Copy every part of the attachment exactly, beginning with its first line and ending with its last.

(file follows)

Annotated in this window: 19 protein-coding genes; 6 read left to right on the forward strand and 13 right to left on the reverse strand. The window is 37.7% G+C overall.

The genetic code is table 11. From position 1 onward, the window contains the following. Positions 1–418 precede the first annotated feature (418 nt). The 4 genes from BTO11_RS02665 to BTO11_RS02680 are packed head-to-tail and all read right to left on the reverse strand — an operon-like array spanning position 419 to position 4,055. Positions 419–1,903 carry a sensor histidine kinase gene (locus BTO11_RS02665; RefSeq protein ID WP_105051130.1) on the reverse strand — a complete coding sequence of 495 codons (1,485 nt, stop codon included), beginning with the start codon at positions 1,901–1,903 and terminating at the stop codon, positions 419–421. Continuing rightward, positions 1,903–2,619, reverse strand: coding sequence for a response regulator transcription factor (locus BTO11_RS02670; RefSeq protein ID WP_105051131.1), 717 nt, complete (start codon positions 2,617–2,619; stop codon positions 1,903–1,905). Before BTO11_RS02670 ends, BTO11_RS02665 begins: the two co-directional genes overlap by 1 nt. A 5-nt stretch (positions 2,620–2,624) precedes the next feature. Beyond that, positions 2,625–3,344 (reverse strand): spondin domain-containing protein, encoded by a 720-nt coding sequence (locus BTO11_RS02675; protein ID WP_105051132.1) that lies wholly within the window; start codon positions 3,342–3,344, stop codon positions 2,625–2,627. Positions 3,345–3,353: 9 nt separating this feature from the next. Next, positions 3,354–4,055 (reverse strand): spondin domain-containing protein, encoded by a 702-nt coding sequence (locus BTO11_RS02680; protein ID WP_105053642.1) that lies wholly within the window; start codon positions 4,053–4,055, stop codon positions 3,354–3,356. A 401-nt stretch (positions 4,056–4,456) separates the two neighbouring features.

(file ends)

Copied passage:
Annotated in this window: 19 protein-coding genes; 6 read left to right on the forward strand and 13 right to left on the reverse strand. The window is 37.7% G+C overall.

The genetic code is table 11. From position 1 onward, the window contains the following. Positions 1–418 precede the first annotated feature (418 nt). The 4 genes from BTO11_RS02665 to BTO11_RS02680 are packed head-to-tail and all read right to left on the reverse strand — an operon-like array spanning position 419 to position 4,055. Positions 419–1,903 carry a sensor histidine kinase gene (locus BTO11_RS02665; RefSeq protein ID WP_105051130.1) on the reverse strand — a complete coding sequence of 495 codons (1,485 nt, stop codon included), beginning with the start codon at positions 1,901–1,903 and terminating at the stop codon, positions 419–421. Continuing rightward, positions 1,903–2,619, reverse strand: coding sequence for a response regulator transcription factor (locus BTO11_RS02670; RefSeq protein ID WP_105051131.1), 717 nt, complete (start codon positions 2,617–2,619; stop codon positions 1,903–1,905). Before BTO11_RS02670 ends, BTO11_RS02665 begins: the two co-directional genes overlap by 1 nt. A 5-nt stretch (positions 2,620–2,624) precedes the next feature. Beyond that, positions 2,625–3,344 (reverse strand): spondin domain-containing protein, encoded by a 720-nt coding sequence (locus BTO11_RS02675; protein ID WP_105051132.1) that lies wholly within the window; start codon positions 3,342–3,344, stop codon positions 2,625–2,627. Positions 3,345–3,353: 9 nt separating this feature from the next. Next, positions 3,354–4,055 (reverse strand): spondin domain-containing protein, encoded by a 702-nt coding sequence (locus BTO11_RS02680; protein ID WP_105053642.1) that lies wholly within the window; start codon positions 4,053–4,055, stop codon positions 3,354–3,356. A 401-nt stretch (positions 4,056–4,456) separates the two neighbouring features.